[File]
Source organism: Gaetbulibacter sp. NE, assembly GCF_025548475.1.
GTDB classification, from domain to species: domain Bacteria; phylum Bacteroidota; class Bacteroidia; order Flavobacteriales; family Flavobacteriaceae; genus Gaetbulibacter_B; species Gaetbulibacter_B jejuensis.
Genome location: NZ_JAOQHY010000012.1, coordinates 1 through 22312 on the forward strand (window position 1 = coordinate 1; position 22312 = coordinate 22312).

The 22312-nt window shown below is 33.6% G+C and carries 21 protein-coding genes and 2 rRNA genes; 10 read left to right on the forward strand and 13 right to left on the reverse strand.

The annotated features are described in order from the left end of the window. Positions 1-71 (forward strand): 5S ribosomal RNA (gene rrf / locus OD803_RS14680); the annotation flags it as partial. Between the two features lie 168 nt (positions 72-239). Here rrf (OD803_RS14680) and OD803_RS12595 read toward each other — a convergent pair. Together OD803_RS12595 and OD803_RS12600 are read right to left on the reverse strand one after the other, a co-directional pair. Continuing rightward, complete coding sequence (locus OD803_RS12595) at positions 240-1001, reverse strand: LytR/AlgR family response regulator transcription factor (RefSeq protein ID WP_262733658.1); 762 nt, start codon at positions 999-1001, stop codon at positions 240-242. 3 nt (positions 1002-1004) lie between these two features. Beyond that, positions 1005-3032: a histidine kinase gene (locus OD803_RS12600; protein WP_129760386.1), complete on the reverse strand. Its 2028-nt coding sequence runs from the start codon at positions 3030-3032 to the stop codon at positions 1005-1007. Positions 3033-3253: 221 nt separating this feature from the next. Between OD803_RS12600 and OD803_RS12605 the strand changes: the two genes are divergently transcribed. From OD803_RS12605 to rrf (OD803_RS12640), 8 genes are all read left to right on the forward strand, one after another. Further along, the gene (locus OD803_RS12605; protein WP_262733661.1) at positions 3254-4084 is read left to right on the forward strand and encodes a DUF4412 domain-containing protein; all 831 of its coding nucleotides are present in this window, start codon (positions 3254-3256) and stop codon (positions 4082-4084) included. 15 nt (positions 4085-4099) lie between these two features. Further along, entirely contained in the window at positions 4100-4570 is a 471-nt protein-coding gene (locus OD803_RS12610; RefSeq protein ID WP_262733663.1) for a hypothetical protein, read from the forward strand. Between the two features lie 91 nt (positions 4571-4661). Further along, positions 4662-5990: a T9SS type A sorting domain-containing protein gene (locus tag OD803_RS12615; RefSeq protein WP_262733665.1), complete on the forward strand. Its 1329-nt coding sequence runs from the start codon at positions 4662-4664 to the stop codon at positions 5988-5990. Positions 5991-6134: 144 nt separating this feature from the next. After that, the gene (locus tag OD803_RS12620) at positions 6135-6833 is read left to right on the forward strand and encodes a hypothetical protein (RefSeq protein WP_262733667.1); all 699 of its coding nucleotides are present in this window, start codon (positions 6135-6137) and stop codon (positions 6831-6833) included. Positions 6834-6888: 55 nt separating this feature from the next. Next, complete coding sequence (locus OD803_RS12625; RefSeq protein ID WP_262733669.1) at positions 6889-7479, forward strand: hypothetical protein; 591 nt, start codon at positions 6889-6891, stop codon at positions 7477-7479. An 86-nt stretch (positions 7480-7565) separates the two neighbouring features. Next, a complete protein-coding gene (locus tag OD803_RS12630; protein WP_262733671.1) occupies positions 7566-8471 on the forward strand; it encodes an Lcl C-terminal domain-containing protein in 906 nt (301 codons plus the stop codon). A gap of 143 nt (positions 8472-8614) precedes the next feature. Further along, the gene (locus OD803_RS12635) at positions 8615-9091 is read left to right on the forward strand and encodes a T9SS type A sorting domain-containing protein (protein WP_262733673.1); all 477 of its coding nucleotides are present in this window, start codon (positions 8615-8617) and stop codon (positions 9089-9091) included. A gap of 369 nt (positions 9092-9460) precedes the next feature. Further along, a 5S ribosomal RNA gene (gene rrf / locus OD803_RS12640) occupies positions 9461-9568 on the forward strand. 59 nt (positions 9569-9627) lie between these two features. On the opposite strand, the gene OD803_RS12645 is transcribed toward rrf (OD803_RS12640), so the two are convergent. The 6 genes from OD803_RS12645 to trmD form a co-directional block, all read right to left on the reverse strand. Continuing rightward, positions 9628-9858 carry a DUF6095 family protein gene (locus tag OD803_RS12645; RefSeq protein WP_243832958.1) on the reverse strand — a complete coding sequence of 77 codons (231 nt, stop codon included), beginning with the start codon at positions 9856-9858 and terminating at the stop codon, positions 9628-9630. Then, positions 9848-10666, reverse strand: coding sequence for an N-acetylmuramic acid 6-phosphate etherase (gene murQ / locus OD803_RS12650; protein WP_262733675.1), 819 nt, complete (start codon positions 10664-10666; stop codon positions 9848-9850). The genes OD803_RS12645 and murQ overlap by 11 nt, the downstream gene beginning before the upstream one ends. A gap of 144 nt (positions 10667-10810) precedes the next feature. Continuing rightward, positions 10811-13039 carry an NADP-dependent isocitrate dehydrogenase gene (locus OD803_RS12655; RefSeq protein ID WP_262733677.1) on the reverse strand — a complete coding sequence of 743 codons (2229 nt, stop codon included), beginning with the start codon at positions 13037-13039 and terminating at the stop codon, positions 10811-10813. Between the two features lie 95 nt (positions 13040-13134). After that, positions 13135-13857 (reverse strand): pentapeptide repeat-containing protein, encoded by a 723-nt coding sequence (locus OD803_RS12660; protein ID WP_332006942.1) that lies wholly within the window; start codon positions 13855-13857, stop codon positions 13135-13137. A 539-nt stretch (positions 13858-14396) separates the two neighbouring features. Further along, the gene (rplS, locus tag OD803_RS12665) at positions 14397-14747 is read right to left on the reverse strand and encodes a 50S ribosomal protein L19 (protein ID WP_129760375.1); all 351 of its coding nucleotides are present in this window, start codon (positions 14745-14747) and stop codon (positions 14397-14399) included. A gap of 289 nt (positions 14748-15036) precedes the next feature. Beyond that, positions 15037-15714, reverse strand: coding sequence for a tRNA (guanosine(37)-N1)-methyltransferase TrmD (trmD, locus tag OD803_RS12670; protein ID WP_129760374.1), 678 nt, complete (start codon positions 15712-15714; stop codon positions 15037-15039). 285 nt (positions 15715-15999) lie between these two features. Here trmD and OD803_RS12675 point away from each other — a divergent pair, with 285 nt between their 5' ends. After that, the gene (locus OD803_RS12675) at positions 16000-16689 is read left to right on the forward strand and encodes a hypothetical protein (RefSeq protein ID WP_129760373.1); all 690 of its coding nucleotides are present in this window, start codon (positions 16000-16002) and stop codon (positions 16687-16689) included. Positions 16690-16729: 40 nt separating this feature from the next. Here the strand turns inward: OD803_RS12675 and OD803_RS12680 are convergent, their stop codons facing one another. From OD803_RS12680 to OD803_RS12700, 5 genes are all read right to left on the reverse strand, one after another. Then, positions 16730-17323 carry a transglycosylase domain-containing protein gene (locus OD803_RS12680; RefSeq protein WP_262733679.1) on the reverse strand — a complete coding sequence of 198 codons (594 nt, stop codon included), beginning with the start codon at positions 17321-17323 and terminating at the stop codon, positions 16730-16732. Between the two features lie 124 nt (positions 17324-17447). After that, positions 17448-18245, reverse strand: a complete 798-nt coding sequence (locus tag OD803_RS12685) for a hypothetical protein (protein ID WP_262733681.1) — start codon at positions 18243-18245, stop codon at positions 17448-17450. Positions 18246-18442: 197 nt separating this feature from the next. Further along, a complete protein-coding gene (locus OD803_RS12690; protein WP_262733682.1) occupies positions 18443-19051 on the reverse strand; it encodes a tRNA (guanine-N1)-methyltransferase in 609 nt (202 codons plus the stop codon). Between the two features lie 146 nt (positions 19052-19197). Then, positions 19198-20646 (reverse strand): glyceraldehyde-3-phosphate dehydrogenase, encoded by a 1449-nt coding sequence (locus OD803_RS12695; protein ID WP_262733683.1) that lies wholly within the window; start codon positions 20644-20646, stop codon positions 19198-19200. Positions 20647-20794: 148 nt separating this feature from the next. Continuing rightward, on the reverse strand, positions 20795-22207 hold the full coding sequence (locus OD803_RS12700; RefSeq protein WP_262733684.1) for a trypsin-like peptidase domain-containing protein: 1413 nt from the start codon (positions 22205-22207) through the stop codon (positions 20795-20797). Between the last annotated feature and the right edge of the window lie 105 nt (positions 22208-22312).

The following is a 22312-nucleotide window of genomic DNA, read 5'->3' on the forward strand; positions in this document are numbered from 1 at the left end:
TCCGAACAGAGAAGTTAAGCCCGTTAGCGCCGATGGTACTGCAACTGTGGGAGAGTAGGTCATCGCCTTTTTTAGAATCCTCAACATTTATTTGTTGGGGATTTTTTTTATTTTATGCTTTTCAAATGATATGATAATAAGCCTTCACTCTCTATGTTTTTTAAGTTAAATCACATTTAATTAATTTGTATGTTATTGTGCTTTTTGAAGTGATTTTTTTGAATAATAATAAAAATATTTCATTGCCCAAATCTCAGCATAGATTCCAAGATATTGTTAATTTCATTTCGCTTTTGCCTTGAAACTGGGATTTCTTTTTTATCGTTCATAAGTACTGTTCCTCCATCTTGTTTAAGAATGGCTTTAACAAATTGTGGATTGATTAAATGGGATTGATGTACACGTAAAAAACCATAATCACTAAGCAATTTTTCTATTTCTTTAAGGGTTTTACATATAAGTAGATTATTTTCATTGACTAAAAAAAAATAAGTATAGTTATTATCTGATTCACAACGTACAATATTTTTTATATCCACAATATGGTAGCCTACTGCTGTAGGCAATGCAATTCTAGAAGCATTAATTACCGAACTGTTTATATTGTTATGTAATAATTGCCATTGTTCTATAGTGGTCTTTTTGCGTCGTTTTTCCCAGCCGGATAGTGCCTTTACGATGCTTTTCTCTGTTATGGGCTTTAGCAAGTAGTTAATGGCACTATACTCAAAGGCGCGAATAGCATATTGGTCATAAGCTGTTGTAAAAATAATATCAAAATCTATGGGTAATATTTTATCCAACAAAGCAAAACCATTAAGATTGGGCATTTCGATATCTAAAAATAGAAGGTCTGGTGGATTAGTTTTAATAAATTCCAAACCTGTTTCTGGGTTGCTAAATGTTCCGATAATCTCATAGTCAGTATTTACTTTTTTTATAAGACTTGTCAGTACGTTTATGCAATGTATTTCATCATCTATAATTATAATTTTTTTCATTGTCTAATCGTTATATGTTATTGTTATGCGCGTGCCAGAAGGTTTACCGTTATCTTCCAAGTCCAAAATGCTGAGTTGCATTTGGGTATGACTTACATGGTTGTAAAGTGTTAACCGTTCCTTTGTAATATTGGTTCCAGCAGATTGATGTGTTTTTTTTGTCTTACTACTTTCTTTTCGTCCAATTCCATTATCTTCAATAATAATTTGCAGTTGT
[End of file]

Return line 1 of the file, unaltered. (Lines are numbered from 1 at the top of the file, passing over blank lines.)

Source organism: Gaetbulibacter sp. NE, assembly GCF_025548475.1.